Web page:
This story dates back to late Spring of 1982, shortly after the statue of Queen Liliuokalani was erected at the Capitol mall. The Queen faces the State Capitol and looks out through the rotunda and toward Beretania Street. The story was told to a current capitol staffer, who said that the source wishes to remain anonymous.
This incident happened to a woman who worked for a Neighbor Island lawmaker who has since passed away.
Early one evening, she was returning to the Capitol from a fundraiser at Saint Andrew’s Priory. She crossed South Beretania Street by the Richards Street light. She was walking to meet her boyfriend who was waiting to pick her up, parked in the drive-through fronting the Father Damien statue.
As she was walking along Beretania toward the parked vehicle, she saw a tall Hawaiian woman dressed in a dark colored muumuu out of the corner of her eye. The woman was in the distance and to her right side, walking atop the concrete wall bordering the makai (south) side of the Capitol and the reflecting pool. The staff person is of Hawaiian ancestry, and her first thought was that it looked like the Queen, but she dismissed it.
Suddenly, the figure of the Hawaiian woman turned to face mauka (north) stepped off the concrete wall and walked across the surface of the water.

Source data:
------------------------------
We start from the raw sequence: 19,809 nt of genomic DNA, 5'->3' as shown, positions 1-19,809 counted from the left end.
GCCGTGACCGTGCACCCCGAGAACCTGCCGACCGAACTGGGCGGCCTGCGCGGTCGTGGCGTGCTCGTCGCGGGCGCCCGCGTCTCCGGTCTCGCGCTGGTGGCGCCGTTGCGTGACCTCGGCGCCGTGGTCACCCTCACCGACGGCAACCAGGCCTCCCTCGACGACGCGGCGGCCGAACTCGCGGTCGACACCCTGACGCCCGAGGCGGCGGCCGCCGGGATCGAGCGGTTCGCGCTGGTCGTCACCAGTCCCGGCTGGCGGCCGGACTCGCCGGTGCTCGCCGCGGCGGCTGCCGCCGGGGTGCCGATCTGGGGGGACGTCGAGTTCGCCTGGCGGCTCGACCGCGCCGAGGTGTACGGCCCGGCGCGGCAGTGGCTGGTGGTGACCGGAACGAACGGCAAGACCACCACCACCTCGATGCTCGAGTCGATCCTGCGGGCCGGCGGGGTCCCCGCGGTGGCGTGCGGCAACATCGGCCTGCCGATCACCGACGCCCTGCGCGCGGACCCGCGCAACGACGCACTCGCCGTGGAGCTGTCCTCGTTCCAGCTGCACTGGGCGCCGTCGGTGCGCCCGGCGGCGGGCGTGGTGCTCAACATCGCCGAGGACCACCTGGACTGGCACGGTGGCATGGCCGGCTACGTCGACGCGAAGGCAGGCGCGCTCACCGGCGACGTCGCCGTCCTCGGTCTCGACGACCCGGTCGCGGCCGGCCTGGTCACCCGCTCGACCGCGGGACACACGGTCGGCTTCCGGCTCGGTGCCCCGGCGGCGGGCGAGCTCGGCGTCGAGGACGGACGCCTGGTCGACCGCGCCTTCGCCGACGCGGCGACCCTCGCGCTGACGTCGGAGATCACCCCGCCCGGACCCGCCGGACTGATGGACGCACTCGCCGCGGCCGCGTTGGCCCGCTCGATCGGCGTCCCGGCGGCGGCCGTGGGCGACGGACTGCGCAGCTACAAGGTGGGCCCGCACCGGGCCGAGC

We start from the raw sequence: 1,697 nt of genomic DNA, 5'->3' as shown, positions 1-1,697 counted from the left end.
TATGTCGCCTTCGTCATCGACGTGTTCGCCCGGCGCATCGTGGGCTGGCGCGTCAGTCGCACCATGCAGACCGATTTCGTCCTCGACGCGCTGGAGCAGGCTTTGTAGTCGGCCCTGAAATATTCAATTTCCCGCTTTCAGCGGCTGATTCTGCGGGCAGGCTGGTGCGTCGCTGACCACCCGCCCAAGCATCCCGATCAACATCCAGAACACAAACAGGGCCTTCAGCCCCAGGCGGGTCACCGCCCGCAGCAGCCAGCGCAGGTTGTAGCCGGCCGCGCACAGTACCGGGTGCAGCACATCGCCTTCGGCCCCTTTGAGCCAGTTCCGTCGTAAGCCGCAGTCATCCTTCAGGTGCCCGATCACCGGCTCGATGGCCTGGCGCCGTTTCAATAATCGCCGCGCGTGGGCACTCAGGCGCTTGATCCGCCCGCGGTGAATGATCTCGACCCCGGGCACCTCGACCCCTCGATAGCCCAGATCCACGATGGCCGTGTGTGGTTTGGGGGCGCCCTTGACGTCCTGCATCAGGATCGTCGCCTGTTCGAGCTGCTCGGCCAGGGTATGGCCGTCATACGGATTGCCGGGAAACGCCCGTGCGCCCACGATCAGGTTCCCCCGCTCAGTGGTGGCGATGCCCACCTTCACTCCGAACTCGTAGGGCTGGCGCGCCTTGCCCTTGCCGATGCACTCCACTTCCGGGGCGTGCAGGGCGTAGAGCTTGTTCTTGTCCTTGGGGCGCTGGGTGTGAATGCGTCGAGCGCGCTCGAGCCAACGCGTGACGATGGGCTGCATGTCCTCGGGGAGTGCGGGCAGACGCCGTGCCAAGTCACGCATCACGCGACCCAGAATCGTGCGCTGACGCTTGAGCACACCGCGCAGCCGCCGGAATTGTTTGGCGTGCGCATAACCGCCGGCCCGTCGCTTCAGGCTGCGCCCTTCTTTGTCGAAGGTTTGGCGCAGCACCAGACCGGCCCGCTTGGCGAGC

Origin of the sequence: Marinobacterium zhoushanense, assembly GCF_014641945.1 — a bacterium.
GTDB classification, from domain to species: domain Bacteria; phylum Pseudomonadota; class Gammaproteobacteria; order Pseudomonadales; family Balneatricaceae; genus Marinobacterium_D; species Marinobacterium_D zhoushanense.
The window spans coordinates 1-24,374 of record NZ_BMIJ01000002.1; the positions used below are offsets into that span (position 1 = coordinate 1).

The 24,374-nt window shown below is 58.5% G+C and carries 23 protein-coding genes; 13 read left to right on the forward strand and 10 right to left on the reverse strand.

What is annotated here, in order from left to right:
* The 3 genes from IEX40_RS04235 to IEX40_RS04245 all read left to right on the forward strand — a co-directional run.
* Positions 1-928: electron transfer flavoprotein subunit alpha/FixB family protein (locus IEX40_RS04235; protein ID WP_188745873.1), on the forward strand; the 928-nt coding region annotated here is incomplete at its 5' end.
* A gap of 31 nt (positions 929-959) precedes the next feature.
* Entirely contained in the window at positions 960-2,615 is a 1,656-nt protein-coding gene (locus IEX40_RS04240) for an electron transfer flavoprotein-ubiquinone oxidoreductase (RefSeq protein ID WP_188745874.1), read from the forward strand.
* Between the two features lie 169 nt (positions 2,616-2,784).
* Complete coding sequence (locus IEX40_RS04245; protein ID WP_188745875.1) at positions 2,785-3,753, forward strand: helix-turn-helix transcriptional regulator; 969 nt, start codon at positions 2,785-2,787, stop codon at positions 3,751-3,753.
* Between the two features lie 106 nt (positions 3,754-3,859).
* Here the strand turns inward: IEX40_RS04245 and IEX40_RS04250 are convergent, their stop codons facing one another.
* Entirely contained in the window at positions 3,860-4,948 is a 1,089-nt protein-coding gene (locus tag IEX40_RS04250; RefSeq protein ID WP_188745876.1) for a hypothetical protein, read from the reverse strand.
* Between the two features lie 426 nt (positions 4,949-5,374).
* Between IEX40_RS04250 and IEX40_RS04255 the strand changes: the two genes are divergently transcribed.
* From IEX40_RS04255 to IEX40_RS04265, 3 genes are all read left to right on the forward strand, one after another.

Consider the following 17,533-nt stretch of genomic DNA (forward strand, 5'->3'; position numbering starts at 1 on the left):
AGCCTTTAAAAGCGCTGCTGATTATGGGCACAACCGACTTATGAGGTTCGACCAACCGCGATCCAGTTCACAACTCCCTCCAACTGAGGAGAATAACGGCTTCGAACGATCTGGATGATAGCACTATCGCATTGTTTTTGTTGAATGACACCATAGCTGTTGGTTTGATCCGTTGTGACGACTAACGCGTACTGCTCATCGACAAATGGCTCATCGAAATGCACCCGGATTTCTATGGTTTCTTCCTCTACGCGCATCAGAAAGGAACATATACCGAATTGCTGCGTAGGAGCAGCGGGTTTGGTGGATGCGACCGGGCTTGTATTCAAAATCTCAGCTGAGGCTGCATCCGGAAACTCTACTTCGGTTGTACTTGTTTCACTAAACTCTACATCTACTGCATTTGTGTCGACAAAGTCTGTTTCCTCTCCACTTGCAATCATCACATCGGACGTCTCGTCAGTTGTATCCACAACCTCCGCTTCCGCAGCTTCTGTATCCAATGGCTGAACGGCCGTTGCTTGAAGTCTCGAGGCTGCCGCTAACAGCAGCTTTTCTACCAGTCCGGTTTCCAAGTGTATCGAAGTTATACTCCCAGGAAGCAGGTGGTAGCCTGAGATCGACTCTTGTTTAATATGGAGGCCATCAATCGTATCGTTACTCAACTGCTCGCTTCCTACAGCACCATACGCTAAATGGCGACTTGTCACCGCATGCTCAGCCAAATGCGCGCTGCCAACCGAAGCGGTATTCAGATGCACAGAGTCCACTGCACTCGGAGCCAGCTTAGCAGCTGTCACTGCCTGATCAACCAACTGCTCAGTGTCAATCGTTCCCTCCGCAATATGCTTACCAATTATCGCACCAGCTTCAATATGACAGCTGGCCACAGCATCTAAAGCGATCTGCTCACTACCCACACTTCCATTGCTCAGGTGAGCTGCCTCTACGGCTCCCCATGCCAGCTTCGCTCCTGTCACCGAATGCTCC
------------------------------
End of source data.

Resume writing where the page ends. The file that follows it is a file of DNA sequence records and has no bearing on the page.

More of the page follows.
The woman staffer felt a chill shooting through her body and ran to her boyfriend’s car. “Let’s go!” she shouted to her stunned boyfriend and closed her eyes as they drove off along South Beretania Street to their apartment in Liliha.
She was so shaken, she never told her co-workers in the capitol. But she did tell her grandmother, who was also Hawaiian and a member of Kawaiahao Church. At the end of her story, she asked her grandmother what was the significance of the Queen walking across the pond. The grandmother smiled and said that the queen was probably tired of standing on her platform, wanted to walk and take a look around her new home, and to cool her feet in the pool of water. “Wouldn’t you?” she asked her granddaughter.